Sunday, December 14, 2014

Magic Trees of Sedona

The Magic Trees of Sedona

     Something magical happens in Sedona every December.  Well since it’s Sedona, let’s say something more magical happens in December.  Along Highway 179, between Bell Rock and the Town of Sedona, Christmas trees appear along the road.  They just appear.  One day they’re not there and the next morning they are.  Not ordinary Christmas trees, these are heavy with thick tinsel garlands and bright round balls.  Each tree is different but they all seem to be decorated in the same style, as if there were a plan.  This year among the reds and greens, silvers and golds, and purples and blues, there are many covered with red, white, and blue garlands and ornaments. 

          Since the trees appear on Coconino National Forest land where federal regulations require visitors to stay on the trails, decorating trees isn’t allowed.  It is rumored that families sneak along the road late at night with boxes of decorations, but that rumor is harder to believe than magic.

          Wherever these magic trees come from, they disappear as mysteriously as they appear.  On New Year’s Day there are no trees.  If you look carefully you might find a few shards of a red or silver ornament or a bit of glittery purple tinsel, but the trees are gone.  The red rocks and the green trees are still there and still magnificent, but they seem a little drab for a few days.                               


I wrote this in 2001. Since then the trees don't appear. The nature-loving people of Sedona have stopped decorating forest trees for fear birds will be attracted to the glittering decorations, eat, and die. So let's keep our trees indoors or with animal friendly decorations.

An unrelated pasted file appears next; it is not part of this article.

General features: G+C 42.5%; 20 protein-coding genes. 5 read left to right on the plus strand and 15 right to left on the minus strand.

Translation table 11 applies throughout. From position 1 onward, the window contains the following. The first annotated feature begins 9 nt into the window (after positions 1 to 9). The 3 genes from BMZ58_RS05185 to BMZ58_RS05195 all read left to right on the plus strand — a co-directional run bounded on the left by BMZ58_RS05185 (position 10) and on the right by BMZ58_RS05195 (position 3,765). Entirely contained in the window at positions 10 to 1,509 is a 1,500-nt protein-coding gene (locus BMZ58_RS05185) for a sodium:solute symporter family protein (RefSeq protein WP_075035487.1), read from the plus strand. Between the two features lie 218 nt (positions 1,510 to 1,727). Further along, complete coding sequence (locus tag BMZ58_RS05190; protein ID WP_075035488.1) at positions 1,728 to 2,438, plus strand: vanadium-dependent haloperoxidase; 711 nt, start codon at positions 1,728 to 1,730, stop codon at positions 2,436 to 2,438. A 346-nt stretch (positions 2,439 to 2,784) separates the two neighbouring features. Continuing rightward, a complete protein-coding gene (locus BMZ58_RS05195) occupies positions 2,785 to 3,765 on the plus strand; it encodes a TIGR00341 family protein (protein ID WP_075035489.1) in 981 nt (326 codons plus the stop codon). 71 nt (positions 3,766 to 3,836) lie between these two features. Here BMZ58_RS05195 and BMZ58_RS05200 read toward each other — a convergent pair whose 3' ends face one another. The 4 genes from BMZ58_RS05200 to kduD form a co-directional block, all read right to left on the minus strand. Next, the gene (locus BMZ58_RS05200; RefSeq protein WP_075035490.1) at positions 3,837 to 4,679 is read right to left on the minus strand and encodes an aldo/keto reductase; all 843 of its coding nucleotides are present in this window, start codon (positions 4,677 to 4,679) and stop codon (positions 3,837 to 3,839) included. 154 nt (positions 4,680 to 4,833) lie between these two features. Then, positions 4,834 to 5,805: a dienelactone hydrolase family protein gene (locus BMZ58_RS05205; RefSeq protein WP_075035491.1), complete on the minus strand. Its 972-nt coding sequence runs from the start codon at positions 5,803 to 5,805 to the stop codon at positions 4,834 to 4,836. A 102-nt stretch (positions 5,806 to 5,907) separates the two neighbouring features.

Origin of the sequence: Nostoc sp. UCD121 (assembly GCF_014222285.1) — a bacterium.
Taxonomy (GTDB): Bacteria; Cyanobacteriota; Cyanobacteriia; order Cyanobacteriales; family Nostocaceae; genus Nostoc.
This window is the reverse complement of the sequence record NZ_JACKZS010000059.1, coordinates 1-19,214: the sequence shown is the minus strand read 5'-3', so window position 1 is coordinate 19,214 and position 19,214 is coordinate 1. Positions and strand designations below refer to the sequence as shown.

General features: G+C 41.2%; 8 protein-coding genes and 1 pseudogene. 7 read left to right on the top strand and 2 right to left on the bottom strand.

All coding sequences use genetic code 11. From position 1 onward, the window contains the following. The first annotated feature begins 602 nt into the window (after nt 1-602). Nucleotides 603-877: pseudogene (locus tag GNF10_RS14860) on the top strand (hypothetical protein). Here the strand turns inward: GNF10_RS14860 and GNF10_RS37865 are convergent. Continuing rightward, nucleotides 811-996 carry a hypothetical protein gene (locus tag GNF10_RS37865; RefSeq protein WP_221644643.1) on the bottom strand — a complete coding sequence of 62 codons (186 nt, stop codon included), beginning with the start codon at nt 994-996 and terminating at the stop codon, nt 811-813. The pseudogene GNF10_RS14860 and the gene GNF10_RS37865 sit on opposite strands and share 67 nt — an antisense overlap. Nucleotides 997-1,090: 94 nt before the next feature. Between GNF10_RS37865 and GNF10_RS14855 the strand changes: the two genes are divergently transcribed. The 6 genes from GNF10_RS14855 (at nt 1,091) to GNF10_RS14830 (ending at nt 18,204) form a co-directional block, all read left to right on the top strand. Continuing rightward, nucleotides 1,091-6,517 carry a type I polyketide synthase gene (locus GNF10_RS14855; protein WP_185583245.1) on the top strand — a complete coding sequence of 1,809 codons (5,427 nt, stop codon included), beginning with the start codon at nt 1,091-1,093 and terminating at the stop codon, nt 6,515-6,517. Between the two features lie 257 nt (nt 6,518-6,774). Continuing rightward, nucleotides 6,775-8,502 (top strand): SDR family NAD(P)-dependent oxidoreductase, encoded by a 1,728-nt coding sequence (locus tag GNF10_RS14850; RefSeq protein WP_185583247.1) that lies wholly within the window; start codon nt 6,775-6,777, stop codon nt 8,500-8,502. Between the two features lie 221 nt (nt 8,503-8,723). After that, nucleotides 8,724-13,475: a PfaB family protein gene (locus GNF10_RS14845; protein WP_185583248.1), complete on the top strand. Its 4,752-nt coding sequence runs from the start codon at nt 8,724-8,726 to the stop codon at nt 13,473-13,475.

To see photos of the not so-magic tree in Old Town Albuquerque
see my 2014 post. 

Saturday, December 13, 2014

The Wassail Gingerkuchen Excerpt from "Released"

The Wassail Gingerkuchen

“May I escort you, Mistress?” He led her into the Reading Room alight with glowing candles and whispered, “Don’t they look real? The only bad news is the man you hired to play St. Nicholas came down with the flu.
“What will I do?” Alarmed, Liberty fumbled in the brocade pouch at her waist for her cell phone. “We can’t do this without St. Nicholas.”
“You will have your St. Nicholas, madam.” Gregory stepped close to her side and smiled down at her. “I have experience.” He gently placed her arm on his. His St. Nicholas outfit was no rented Santa costume. The smooth velvet of his red jacket caressed her bare arm. The ruffled shirt, tight black pants, and high black boots complemented his masculine form perfectly. 
Before Liberty could speak, Lily announced, “Wassail time.”
Aldwyn, in a dinner jacket, entered carrying a steaming silver punch bowl, followed by Emma and Rebecca holding platters piled high with spicy, fragrant gingerkuchen.
Liberty whispered to Gregory, “Is it safe for you here?”
“Perfectly safe. This is a magic night.”
Outside the window, a flash of lights illuminated the huge outdoor tree and they heard the loud “Ah” as the people of Shipsfeather gasped in pleasure.
The strains of “Greensleeves” floated from the Local History Room. Liberty didn’t remember hiring a quartet.

Within moments the library doors were thrown open and guests paraded in. Gregory served wassail and Liberty passed out warm gingerkuchen, greeting smiling Shipsfeather residents and their visitors. Many of Liberty’s regular library patrons passed by. Gregory embraced members of old Shipsfeather families. An elderly gentleman called him. Chronus and a woman with a British accent curtsied and addressed him as Sir Gregory. Replying to foreign visitors in their own languages, Gregory was the perfect host. He looked handsome, courtly, and comfortable in ruffled shirt and velvet jacket and each guest lit up at his attention. 

And the Recipe

St. Nicholas Wassail

From The Shapeshifters’ Library celebration in “Released”

4 cups apple juice or cider
2 cups cranberry juice
1 cup orange juice
1 cup pineapple juice